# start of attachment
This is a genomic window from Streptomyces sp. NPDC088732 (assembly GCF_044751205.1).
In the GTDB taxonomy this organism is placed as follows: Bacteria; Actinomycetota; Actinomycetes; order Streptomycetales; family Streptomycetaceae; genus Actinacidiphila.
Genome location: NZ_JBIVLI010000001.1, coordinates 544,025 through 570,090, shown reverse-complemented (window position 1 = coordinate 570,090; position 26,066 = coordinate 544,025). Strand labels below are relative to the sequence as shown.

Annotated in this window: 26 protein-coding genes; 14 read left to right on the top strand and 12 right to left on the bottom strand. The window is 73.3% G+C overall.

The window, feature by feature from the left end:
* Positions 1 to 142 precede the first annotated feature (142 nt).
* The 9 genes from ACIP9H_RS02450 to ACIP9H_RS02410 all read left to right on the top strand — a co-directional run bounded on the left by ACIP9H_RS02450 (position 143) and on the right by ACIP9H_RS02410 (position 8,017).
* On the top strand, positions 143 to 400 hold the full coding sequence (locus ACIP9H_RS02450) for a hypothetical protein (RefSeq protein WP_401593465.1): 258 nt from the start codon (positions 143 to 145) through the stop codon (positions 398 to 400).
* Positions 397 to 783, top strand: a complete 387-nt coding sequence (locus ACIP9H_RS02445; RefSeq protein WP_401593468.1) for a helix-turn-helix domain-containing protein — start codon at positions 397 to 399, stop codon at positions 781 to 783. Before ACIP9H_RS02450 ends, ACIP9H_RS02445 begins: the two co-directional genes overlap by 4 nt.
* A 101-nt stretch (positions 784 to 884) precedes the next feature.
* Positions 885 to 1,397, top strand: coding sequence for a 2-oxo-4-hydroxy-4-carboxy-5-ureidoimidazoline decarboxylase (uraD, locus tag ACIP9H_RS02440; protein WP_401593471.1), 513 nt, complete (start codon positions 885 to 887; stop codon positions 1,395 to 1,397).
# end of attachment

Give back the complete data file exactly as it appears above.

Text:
This is a genomic window from Streptomyces sp. NPDC088732 (assembly GCF_044751205.1).
In the GTDB taxonomy this organism is placed as follows: Bacteria; Actinomycetota; Actinomycetes; order Streptomycetales; family Streptomycetaceae; genus Actinacidiphila.
Genome location: NZ_JBIVLI010000001.1, coordinates 544,025 through 570,090, shown reverse-complemented (window position 1 = coordinate 570,090; position 26,066 = coordinate 544,025). Strand labels below are relative to the sequence as shown.

Annotated in this window: 26 protein-coding genes; 14 read left to right on the top strand and 12 right to left on the bottom strand. The window is 73.3% G+C overall.

The window, feature by feature from the left end:
* Positions 1 to 142 precede the first annotated feature (142 nt).
* The 9 genes from ACIP9H_RS02450 to ACIP9H_RS02410 all read left to right on the top strand — a co-directional run bounded on the left by ACIP9H_RS02450 (position 143) and on the right by ACIP9H_RS02410 (position 8,017).
* On the top strand, positions 143 to 400 hold the full coding sequence (locus ACIP9H_RS02450) for a hypothetical protein (RefSeq protein WP_401593465.1): 258 nt from the start codon (positions 143 to 145) through the stop codon (positions 398 to 400).
* Positions 397 to 783, top strand: a complete 387-nt coding sequence (locus ACIP9H_RS02445; RefSeq protein WP_401593468.1) for a helix-turn-helix domain-containing protein — start codon at positions 397 to 399, stop codon at positions 781 to 783. Before ACIP9H_RS02450 ends, ACIP9H_RS02445 begins: the two co-directional genes overlap by 4 nt.
* A 101-nt stretch (positions 784 to 884) precedes the next feature.
* Positions 885 to 1,397, top strand: coding sequence for a 2-oxo-4-hydroxy-4-carboxy-5-ureidoimidazoline decarboxylase (uraD, locus tag ACIP9H_RS02440; protein WP_401593471.1), 513 nt, complete (start codon positions 885 to 887; stop codon positions 1,395 to 1,397).